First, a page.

DANUSKA DA GAMA I NT BUZZ
In recent times, rap as a genre has gained significant popularity in the country. The hit movie ‘Gully Boy’, has further boosted the interest to know more about it- the truth in lyrics, struggles, agony, etc.
Dino James, whose life to some extent resembles that of Murad in the film, initially struggled in life as an actor. His strength in writing lyrics helped him quit the world of acting and focus on rap. With 11 songs so far, he is a rage among his followers today.
Excerpts from an interview
- 1.7 million followers on YouTube with 11 songs. You definitely connect with people on a different level.
I try to put all my heart into my songs. Someone told me that one’s most private feelings are usually the ones that people relate to most. And I realised that the themes of my songs be it ‘Loser’, ‘Yaadein’, ‘Girlfriend’, ‘Acchi Maza Aayi’ or ‘Hancock’ are very common among people. I have never written lyrics wondering how many people will follow me. I just stay honest. It feels good to have 1 million subscribers on YouTube, with just nine or ten songs.
- For most rappers, their tracks are based on life. What is in it for you when you write rap songs?
I got into rapping to express myself. Writing songs is a divine experience. When you start a song, you don’t understand how the song comes to life, sometimes it’s the topic, sometimes the beat, or even a single word. In an interview, John Mayer said that you cannot write a song thinking you can. The songs come on their own. There are times when I just don’t find anything to write on. But, I try to have a beginning, a middle, and an end to my song. Till now most of my songs are influence from real life. I do want to write some fun songs too.
- You’ve not had an easy life before reaching this far.
Yes, there was a lot of struggle. Ten to 12 years ago when I was living in Mumbai, I didn’t understand why I was going through that rough phase. I couldn’t see any path forward. But now, when I think about that phase, God provides me with content for my songs. Of course the struggle hasn’t ended. I’m still struggling mentally, at times financially too, but my thoughts are sorted and at least I have a vision going forward. I wanted to act earlier, but knew I wasn’t going to do well, and wouldn’t think positively about my life ahead. When I started writing I knew where my power lies. I am thankful to God for giving me so much content and making me a deep and strong person. I’m not scared of any circumstance now.
- Tell us more about your earlier tryst with acting.
I came from a small town. I didn’t know what I was going to do. I had low esteem and thought I wasn’t that great looking. I never had the confidence to tell people I wanted to act. I lived in Andheri and a lot of actors lived around there. With the help of a friend I took up acting classes and did well, but I wasn’t the conventional looking face people would want. I didn’t get lead roles, just a few assignments. I stuck to it for a bit, as sometimes I would get appreciation for my work. But, eventually I gave that up. Now when I perform on my own videos I am able to provide inputs and improvise it because of all my failed attempts to be an actor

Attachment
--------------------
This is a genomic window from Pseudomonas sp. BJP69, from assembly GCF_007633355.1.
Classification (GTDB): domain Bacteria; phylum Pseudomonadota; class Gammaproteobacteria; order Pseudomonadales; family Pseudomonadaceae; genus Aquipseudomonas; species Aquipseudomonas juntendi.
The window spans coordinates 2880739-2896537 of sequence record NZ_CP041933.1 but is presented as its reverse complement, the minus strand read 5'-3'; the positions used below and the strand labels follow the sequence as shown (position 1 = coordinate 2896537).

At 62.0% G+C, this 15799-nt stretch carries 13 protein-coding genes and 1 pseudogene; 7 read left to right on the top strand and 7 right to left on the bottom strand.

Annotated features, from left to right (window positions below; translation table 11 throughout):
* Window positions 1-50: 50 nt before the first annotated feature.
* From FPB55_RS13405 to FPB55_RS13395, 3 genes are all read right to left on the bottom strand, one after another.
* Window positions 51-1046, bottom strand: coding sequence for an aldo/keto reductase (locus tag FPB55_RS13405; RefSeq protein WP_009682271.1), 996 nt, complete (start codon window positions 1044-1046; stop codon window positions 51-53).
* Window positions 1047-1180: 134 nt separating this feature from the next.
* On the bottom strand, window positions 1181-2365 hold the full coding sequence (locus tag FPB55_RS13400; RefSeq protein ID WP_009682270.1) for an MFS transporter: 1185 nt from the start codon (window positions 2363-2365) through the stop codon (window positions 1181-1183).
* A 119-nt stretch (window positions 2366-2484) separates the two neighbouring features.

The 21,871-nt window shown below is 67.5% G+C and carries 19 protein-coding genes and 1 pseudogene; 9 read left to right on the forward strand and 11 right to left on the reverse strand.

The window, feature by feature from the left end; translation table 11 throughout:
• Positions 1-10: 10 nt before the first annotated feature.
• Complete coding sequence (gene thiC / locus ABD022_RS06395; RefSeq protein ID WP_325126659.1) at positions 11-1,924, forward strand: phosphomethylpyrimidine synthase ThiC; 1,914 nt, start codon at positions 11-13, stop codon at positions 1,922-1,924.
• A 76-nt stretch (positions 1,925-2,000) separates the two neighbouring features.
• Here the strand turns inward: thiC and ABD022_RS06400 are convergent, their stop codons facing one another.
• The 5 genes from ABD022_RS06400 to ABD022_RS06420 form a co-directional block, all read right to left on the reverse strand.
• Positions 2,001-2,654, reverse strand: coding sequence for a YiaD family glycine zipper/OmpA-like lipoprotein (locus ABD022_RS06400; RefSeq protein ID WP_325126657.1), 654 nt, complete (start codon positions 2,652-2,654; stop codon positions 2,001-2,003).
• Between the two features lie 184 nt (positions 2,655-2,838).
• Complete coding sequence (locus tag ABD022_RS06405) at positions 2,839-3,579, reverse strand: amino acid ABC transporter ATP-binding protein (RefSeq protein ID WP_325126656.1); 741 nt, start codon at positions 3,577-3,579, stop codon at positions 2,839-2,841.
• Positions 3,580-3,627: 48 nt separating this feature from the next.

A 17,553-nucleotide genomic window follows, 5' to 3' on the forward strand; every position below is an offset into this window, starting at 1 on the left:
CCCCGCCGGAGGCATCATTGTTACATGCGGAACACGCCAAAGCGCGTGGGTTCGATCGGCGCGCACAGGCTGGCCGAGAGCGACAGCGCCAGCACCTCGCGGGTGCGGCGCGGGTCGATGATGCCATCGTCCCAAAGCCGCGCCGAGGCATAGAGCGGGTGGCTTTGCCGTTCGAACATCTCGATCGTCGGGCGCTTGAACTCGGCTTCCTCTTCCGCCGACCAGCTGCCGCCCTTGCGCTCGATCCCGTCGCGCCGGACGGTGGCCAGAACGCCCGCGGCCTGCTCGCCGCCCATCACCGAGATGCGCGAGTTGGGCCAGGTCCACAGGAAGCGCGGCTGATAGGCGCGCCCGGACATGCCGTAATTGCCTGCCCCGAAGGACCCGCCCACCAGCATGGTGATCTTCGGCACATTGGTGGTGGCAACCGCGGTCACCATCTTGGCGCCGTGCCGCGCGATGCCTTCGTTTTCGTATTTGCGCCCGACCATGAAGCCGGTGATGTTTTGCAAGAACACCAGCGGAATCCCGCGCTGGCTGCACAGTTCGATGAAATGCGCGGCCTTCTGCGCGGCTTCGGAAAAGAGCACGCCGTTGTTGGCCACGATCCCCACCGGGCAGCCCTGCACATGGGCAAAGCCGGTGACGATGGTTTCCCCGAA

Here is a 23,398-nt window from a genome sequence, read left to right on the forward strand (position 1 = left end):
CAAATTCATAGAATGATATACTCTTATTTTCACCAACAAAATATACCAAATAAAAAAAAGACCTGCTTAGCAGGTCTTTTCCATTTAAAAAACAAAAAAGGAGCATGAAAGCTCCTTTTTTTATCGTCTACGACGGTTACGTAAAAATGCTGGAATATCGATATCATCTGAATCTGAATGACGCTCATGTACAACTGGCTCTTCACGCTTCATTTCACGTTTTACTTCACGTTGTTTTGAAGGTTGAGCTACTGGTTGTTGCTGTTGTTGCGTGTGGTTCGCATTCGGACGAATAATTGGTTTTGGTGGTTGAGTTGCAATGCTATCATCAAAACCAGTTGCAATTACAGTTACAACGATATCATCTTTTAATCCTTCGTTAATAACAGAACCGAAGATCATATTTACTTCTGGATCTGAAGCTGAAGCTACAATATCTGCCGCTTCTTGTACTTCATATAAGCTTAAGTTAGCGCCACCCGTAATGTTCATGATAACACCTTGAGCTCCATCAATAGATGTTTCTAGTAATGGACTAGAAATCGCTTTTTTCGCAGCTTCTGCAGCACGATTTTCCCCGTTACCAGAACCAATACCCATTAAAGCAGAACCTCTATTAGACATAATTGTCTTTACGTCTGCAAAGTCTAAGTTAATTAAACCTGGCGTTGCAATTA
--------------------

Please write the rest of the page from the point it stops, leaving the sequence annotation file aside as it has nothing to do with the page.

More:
- Who do you look up to in the rap world as inspiration?
I listen to lots of melodies. In fact, rap came much later. Earlier it used to 90’s pop music, Malayalam songs, hymns, etc. I remember listening to Linkin Park first in the rap genre. When there is something within you, it starts to show slowly. When I was lonely I started listening to Eminem a lot, although at that time I didn’t think I would be a rapper.
- What’s more important to you, singing for Bollywood films or just cutting new singles on YouTube?
For me it has become a priority to do good work. Entering Bollywood can’t guarantee success. There’s much more I want to achieve than singing for films, releasing singles etc. Many a times an artist loses his identity because of money and insecurity. I don’t know what the future holds for me, but I wish to be sincere with my work. I do want to work with big names, but I also want to strive to ensure that 99 per cent of my concept becomes the end result. I want to be a pure artiste.
- What is your take on the rap scene in India?
I feel that a lot of rappers have emerged after the Gully Gang came into the picture. People are much more aware about rappers in India, especially with the release of the film ‘Gully Boy’. There are a lot of sample tracks circulated. Self boost is what most rap is about today. There is an element of being genuine among some of the rap artistes. But, I still feel the writing quality of rap needs to get better.
- Why is it that more youngsters enjoy rap as compared to any other age group?
Rap is a very aggressive genre and the sound doesn’t suit the elderly. Also the topics are of struggle, heart break, etc, which is common among the younger generation. You can’t expect your parents to dance or sing it. But, for the younger population, it’s about breaking away from the monotony of life. I don’t know if rap can be created for the older folk.
- It’s important to have a unique identity as a rapper, what’s your style quotient?
You cannot be forced into following a particular style. Each of us is unique and created differently, right from complexion and voice to looks and shape of the face and nose. If you wear purple and yellow sunglasses to show people around that you are unique, you could end up looking like a clown, if you don’t have the personality to carry it off. There shouldn’t be peer pressure, and you should be comfortable in what you wear. I personally do not like boots, shirts, and jeans that are fitting. You don’t have to get a tattoo to be a rapper. Focus on your work and then people will look up to you. Late APJ Kalam and Rajinikanth are among the stylish people that I like.